Notes: Nonrespondents are not accounted for in these data.
Notes: Nonrespondents are not accounted for in these data.
The promise of Midwest aquaculture lies in the region’s history and status as a major agricultural center within the United States. The twelve states in the USDA North-Central Region (Illinois, Indiana, Iowa, Kansas, Michigan, Minnesota, Missouri, Nebraska, North Dakota, Ohio, South Dakota, and Wisconsin) compose about 22% of the country’s land but contain about 33% of the country’s farms, 32.5% of the country’s farmland, and 39.1% of the market value of agricultural crops in the United States (U.S. Department of Agriculture, 2019a). Given this agricultural prowess, there is reason to believe that the region could be a strong aquaculture producer as well, leveraging the experience and efficiencies of the existing agriculture industry. However, despite the strong regional agriculture and despite the fact that the North-Central Region states are home to approximately 21% of the U.S. population (U.S. Census Bureau, 2019), the region has only about 16% of the foodfish aquaculture farms in the United States, which collectively represent about 1.4% of annual U.S. farmed foodfish sales, a number that has been flat or even decreasing over the last 20 years (U.S. Department of Agriculture, 2019b) (Figures 1–2).
Several factors likely contribute to the relatively soft Midwestern local-sourced foodfish market. First, Midwestern consumers eat less seafood than residents of coastal areas (U.S. Environmental Protection Agency, 2014) and therefore may be less likely to demand locally produced seafood. The reasons for this are not exactly clear and have not been studied extensively; anecdotal speculation includes sociocultural differences in the Midwest palate, a culinary culture that is more focused on farmed livestock such as beef, or the chicken-or-egg problem of a lack of sources of seafood leading to less seafood consumption and vice versa. Second, the Midwest has historically relied on wild-caught seafood, both locally caught and imported. Third, seafood produced in the Midwest often has to compete with cheaper, imported seafood, which may suppress demand. And finally, the Midwest may produce less foodfish than expected because other aquaculture markets (e.g., baitfish or pond-stocking) are relatively more lucrative.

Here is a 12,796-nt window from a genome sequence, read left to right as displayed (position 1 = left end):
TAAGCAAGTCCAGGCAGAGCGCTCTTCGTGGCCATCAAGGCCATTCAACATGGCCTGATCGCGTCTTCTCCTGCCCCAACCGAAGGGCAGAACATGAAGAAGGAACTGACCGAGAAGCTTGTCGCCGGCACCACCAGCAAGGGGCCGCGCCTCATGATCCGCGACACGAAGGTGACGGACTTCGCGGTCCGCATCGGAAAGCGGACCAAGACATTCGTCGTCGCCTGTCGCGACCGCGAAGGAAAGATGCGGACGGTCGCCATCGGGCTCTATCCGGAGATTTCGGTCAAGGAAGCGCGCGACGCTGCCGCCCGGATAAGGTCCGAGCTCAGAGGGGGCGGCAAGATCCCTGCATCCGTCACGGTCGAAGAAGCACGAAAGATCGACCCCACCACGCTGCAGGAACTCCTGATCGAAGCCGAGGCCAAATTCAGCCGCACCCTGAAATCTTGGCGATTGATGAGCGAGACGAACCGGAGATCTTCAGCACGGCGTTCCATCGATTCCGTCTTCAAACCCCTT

Regardless, a stagnant Midwestern foodfish aquaculture industry has national implications given the large and growing trade deficit in edible seafood (Figure 3), the second-largest natural resources trade deficit behind oil (National Marine Fisheries Service, 2021). A Midwestern population that ate more locally produced farmed and wild-caught seafood might reduce that deficit over time.
Against this backdrop—and against a backdrop of increasing feed, fuel, and other expenses—aquaculture producers are working to grow and market their products to maintain or increase their market share and profitability. How do producers do that in this region? How do they meet the challenge of setting prices and marketing their food? How do they view regulation? The answers to these questions can help policy makers, regulators, and land grant universities be more responsive to aquaculture producers’ needs.
To begin to explore these questions, we interviewed 30 aquaculture producers across the Midwest region as part of our work with the Great Lakes Aquaculture Collaborative and the Eat Midwest Fish projects. We used our professional networks to identify and select the 30 producers to represent a diverse range of production methods, species produced, and geographic locations. As part of these qualitative interviews, we asked producers about their pricing, business expansion plans, and their thoughts about regulators and regulations. These interviews took place in late 2019 and January 2020, before the COVID-19 pandemic affected the region.
After interviewing the producers, we transcribed the interviews and coded them using inductive coding, a process of examining the interview responses for emergent themes without a predefined notion of what those themes might be (Miles, Huberman, and Saldana 2014). Inductive coding allows researchers to remain open to and consider the potential nuances and multiple meanings of the responses before categorizing them.